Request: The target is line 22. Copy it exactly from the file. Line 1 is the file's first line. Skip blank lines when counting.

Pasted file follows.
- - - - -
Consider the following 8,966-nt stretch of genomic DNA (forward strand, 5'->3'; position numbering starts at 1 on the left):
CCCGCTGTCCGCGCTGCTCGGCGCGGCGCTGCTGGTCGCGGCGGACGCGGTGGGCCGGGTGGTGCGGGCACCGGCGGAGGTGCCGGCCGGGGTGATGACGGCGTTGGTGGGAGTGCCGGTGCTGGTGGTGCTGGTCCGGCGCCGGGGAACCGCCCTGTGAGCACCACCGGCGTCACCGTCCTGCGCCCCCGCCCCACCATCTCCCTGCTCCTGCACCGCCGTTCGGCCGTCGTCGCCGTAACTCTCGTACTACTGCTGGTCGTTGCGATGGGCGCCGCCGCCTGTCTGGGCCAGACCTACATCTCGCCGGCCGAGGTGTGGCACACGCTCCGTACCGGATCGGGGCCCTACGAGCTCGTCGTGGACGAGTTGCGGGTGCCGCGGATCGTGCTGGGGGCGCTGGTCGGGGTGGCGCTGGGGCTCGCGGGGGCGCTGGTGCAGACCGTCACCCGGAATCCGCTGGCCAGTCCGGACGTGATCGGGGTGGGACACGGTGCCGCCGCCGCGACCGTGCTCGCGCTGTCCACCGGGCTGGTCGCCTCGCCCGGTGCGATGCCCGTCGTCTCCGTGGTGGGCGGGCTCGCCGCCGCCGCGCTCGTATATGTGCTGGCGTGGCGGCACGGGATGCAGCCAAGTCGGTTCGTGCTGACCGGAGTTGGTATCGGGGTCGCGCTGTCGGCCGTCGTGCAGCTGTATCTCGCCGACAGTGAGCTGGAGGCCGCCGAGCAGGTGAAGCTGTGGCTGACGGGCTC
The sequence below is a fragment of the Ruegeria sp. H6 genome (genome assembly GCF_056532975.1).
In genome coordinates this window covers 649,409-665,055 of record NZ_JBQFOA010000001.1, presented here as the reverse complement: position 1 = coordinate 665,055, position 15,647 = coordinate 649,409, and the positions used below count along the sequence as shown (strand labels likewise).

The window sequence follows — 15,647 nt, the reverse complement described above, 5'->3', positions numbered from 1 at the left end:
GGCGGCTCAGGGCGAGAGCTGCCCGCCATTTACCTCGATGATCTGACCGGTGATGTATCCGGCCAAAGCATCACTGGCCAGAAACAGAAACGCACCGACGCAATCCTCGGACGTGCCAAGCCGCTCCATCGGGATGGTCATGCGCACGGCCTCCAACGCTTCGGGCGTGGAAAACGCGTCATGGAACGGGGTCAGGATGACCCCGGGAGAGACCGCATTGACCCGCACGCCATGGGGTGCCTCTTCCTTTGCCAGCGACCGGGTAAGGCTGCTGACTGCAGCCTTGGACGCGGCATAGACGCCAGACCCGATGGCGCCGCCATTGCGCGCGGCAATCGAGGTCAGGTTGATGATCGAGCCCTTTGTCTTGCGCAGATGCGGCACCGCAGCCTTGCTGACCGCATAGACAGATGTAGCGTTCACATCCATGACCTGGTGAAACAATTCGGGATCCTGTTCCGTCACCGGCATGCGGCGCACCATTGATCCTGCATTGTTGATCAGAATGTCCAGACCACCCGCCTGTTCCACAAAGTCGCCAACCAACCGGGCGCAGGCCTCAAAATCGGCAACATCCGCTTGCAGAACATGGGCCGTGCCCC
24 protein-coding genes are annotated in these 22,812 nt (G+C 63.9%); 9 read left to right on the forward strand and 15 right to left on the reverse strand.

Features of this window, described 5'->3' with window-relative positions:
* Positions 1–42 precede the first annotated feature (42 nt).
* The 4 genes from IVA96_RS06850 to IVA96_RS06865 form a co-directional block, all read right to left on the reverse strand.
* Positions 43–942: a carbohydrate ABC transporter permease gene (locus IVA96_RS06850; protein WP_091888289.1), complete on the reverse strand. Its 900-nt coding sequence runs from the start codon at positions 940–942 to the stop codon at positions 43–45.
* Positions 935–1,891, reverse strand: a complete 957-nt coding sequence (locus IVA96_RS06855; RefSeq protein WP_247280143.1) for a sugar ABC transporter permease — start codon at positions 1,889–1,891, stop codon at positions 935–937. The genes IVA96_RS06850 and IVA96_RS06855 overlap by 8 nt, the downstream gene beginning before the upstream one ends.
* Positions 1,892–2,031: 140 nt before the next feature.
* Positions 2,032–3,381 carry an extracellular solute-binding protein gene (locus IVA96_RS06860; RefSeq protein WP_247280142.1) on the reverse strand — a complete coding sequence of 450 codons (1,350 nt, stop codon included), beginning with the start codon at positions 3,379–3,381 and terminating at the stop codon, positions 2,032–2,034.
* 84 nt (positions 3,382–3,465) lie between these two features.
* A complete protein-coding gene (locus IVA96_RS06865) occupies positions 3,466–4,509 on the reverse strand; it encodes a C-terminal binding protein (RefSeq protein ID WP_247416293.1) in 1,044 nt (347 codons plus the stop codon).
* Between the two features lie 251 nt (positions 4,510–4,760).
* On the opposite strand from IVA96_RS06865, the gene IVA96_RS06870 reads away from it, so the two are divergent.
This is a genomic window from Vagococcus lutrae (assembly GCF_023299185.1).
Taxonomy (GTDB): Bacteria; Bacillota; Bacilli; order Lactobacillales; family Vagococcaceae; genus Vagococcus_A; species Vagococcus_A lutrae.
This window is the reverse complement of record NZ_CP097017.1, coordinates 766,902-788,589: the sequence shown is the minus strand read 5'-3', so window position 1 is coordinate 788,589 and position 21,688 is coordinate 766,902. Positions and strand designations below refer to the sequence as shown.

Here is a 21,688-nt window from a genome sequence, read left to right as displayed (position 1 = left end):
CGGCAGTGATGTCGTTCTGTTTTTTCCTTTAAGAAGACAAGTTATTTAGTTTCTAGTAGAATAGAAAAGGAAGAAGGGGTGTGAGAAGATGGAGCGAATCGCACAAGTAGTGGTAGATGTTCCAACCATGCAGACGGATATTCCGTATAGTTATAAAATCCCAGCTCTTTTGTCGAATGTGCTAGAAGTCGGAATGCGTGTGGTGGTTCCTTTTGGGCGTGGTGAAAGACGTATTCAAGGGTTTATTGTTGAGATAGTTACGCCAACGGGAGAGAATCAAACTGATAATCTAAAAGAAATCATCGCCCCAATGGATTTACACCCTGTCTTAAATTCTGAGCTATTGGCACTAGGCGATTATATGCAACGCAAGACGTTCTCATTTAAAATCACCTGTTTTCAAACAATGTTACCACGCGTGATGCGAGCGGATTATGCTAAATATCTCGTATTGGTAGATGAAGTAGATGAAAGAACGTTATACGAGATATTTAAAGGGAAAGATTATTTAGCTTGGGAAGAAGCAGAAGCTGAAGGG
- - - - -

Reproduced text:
Here is a 21,688-nt window from a genome sequence, read left to right as displayed (position 1 = left end):